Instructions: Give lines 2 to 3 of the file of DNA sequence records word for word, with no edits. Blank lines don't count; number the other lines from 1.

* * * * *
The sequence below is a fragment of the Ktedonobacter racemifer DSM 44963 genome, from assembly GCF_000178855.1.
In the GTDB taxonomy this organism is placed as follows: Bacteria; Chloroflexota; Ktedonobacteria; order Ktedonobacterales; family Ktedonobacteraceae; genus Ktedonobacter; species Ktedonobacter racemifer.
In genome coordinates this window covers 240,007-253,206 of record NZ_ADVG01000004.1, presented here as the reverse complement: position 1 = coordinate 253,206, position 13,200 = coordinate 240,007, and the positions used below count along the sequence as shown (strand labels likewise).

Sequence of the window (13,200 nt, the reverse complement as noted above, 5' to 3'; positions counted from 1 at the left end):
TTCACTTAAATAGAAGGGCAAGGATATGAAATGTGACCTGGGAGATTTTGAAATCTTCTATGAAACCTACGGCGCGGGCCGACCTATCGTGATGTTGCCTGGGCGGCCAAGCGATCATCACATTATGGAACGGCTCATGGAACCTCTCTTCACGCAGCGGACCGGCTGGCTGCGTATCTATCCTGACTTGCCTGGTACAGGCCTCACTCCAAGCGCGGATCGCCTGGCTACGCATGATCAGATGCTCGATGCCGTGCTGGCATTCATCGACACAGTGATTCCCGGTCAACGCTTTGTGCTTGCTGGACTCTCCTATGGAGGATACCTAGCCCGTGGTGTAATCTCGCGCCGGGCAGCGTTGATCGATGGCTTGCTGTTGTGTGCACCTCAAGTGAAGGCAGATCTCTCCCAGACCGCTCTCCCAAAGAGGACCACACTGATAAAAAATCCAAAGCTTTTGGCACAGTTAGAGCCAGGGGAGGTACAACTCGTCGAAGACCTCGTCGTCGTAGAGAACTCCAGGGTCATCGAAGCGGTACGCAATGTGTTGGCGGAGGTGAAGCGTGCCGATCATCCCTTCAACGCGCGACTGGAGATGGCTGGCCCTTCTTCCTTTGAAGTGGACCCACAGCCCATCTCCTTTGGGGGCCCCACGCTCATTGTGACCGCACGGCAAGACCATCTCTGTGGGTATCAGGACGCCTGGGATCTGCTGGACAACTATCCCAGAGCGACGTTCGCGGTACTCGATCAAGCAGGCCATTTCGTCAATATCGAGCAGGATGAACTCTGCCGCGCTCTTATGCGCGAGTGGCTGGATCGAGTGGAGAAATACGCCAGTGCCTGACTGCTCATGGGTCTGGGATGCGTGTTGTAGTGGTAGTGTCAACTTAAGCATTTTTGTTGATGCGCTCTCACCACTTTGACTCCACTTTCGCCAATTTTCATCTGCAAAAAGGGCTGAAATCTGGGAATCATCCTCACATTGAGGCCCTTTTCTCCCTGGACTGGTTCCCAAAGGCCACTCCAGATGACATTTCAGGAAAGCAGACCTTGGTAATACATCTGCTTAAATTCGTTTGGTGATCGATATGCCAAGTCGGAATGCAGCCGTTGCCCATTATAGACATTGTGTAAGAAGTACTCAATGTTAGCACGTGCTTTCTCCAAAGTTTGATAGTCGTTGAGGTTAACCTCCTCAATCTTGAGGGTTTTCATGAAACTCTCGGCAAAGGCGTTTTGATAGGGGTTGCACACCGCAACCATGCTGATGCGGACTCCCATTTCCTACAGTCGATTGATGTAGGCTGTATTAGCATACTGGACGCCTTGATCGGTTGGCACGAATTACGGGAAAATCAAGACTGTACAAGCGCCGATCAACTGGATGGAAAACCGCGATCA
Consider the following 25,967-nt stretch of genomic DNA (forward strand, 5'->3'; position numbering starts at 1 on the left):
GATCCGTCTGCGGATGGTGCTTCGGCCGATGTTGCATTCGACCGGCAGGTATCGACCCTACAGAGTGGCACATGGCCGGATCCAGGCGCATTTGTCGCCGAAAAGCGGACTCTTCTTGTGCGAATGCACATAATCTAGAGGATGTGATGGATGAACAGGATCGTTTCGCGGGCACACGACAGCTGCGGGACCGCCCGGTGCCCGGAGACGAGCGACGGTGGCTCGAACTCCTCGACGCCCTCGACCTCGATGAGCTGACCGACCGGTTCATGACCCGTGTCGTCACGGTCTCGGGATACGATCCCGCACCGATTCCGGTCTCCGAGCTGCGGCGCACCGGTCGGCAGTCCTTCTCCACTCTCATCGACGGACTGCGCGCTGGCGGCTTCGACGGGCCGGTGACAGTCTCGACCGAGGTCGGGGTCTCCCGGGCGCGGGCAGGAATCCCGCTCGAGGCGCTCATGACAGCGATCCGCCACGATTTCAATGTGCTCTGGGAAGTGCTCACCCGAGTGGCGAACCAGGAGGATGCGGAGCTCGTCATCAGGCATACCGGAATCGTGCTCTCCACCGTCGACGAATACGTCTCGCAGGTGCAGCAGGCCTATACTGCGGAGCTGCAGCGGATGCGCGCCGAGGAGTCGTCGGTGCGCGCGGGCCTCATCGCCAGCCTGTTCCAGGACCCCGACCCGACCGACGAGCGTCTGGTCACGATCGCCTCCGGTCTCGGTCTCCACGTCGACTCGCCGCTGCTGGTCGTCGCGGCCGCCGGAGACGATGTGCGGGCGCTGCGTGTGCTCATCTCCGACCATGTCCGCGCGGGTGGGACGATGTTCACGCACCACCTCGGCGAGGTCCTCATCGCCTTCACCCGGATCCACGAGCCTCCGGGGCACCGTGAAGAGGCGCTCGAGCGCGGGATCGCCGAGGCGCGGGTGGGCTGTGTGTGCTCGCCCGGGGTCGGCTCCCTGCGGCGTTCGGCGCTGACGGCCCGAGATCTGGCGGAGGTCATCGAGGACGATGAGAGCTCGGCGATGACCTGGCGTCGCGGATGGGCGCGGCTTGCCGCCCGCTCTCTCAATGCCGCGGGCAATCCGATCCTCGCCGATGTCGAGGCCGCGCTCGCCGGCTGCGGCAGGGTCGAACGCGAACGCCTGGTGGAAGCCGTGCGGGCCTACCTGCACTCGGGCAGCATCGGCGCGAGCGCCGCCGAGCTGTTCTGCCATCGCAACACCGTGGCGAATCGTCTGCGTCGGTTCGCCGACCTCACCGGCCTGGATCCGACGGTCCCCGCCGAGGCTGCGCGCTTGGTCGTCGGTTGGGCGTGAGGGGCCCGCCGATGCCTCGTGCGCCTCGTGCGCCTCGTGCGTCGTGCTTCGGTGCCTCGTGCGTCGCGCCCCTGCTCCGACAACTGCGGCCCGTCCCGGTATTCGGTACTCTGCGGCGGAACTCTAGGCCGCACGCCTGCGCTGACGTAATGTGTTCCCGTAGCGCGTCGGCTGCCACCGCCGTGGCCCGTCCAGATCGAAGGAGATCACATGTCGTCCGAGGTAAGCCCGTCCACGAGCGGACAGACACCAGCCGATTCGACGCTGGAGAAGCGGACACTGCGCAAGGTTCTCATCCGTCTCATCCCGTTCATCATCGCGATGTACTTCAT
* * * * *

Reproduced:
In the GTDB taxonomy this organism is placed as follows: Bacteria; Chloroflexota; Ktedonobacteria; order Ktedonobacterales; family Ktedonobacteraceae; genus Ktedonobacter; species Ktedonobacter racemifer.
In genome coordinates this window covers 240,007-253,206 of record NZ_ADVG01000004.1, presented here as the reverse complement: position 1 = coordinate 253,206, position 13,200 = coordinate 240,007, and the positions used below count along the sequence as shown (strand labels likewise).